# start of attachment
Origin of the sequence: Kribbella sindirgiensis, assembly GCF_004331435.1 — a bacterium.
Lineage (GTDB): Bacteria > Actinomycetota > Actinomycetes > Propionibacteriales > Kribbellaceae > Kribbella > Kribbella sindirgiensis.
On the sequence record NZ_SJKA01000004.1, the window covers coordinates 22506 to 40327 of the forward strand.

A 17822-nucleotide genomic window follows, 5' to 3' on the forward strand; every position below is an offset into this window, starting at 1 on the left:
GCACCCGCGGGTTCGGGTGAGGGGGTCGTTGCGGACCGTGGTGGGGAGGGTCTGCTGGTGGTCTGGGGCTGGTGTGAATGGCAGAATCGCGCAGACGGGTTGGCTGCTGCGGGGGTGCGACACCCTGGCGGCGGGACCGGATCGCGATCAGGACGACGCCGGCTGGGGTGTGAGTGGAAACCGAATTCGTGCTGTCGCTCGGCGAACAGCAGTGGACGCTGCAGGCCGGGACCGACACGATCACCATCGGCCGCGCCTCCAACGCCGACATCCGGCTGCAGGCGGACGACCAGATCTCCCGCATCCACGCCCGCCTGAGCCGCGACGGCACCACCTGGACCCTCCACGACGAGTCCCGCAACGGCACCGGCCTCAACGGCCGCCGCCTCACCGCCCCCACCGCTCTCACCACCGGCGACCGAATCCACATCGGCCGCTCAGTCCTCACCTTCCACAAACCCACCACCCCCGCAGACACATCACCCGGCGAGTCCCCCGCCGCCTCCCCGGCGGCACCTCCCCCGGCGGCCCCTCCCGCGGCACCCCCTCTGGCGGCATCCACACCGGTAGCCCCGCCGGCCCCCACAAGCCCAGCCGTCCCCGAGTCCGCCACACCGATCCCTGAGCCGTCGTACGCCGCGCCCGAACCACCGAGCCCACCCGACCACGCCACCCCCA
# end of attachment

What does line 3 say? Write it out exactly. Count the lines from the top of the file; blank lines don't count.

On the sequence record NZ_SJKA01000004.1, the window covers coordinates 22506 to 40327 of the forward strand.